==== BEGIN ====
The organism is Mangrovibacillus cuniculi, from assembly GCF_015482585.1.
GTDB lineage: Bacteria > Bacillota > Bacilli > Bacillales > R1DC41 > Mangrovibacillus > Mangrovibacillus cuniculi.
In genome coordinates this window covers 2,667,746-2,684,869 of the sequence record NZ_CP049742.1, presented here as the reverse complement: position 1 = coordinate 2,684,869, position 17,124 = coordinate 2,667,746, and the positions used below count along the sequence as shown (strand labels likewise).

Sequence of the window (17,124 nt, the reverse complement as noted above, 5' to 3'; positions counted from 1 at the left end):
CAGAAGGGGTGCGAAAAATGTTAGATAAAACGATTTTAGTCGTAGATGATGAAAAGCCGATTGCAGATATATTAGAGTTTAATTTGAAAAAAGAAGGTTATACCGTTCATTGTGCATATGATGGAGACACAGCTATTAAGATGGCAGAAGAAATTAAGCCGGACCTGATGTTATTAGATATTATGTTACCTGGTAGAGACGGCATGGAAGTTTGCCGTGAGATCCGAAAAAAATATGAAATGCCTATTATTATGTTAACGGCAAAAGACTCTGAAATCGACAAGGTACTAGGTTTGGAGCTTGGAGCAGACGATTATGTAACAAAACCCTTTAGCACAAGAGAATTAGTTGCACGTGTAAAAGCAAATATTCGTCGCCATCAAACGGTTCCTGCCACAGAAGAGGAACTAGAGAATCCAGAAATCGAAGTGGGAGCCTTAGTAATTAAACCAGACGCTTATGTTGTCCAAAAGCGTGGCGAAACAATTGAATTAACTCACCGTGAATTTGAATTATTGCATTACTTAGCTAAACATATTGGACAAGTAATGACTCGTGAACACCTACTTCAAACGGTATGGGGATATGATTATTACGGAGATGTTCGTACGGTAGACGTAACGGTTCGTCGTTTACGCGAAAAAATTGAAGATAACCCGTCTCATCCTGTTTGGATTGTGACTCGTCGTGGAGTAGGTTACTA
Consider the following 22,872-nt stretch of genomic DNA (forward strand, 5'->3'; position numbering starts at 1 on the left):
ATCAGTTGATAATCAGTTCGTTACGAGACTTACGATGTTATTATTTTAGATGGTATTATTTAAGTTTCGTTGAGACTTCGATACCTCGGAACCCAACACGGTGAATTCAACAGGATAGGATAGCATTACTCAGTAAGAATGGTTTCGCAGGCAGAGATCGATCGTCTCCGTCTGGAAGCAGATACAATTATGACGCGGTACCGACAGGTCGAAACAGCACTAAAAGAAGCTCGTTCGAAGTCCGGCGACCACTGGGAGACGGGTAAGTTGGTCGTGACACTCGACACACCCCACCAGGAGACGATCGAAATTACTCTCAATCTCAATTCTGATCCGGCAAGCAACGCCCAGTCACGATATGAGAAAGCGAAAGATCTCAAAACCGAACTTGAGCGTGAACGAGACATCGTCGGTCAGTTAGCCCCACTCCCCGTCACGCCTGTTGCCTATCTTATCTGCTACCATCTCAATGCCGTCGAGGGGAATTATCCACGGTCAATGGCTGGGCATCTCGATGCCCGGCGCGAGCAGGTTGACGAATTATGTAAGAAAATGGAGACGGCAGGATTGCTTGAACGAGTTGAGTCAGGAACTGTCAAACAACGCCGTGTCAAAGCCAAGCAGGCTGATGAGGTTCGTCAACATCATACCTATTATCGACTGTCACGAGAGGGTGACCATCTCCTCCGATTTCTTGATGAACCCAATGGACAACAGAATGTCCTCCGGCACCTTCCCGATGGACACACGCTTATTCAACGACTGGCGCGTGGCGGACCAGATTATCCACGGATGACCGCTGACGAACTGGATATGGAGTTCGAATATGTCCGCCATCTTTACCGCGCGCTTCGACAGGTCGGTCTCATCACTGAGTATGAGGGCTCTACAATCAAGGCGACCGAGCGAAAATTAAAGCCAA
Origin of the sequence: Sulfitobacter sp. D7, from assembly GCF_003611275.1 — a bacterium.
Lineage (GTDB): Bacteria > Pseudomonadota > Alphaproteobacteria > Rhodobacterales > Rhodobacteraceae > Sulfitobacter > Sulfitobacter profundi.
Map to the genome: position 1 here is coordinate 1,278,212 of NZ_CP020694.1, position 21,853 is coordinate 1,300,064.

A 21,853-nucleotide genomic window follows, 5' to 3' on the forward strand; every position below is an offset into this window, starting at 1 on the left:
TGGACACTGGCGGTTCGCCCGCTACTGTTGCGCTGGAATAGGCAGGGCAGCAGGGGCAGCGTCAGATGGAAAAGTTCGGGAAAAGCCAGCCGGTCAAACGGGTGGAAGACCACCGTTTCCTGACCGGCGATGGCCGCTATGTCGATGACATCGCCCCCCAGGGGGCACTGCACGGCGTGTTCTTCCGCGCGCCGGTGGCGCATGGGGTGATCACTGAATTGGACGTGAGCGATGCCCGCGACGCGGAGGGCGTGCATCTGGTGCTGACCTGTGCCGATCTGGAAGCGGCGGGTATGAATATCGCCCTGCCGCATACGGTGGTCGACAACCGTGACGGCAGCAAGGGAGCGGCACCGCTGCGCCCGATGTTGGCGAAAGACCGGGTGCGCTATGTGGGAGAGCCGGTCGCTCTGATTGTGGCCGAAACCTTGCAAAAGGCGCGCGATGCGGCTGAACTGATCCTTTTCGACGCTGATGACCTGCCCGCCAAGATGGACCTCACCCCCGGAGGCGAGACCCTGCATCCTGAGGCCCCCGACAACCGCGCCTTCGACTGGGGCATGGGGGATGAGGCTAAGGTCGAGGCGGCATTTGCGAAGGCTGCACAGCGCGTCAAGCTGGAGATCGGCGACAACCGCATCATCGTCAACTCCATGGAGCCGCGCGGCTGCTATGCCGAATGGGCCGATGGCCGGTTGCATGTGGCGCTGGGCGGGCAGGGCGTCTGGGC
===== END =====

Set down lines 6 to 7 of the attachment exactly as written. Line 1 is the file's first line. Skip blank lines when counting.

Consider the following 22,872-nt stretch of genomic DNA (forward strand, 5'->3'; position numbering starts at 1 on the left):
ATCAGTTGATAATCAGTTCGTTACGAGACTTACGATGTTATTATTTTAGATGGTATTATTTAAGTTTCGTTGAGACTTCGATACCTCGGAACCCAACACGGTGAATTCAACAGGATAGGATAGCATTACTCAGTAAGAATGGTTTCGCAGGCAGAGATCGATCGTCTCCGTCTGGAAGCAGATACAATTATGACGCGGTACCGACAGGTCGAAACAGCACTAAAAGAAGCTCGTTCGAAGTCCGGCGACCACTGGGAGACGGGTAAGTTGGTCGTGACACTCGACACACCCCACCAGGAGACGATCGAAATTACTCTCAATCTCAATTCTGATCCGGCAAGCAACGCCCAGTCACGATATGAGAAAGCGAAAGATCTCAAAACCGAACTTGAGCGTGAACGAGACATCGTCGGTCAGTTAGCCCCACTCCCCGTCACGCCTGTTGCCTATCTTATCTGCTACCATCTCAATGCCGTCGAGGGGAATTATCCACGGTCAATGGCTGGGCATCTCGATGCCCGGCGCGAGCAGGTTGACGAATTATGTAAGAAAATGGAGACGGCAGGATTGCTTGAACGAGTTGAGTCAGGAACTGTCAAACAACGCCGTGTCAAAGCCAAGCAGGCTGATGAGGTTCGTCAACATCATACCTATTATCGACTGTCACGAGAGGGTGACCATCTCCTCCGATTTCTTGATGAACCCAATGGACAACAGAATGTCCTCCGGCACCTTCCCGATGGACACACGCTTATTCAACGACTGGCGCGTGGCGGACCAGATTATCCACGGATGACCGCTGACGAACTGGATATGGAGTTCGAATATGTCCGCCATCTTTACCGCGCGCTTCGACAGGTCGGTCTCATCACTGAGTATGAGGGCTCTACAATCAAGGCGACCGAGCGAAAATTAAAGCCAA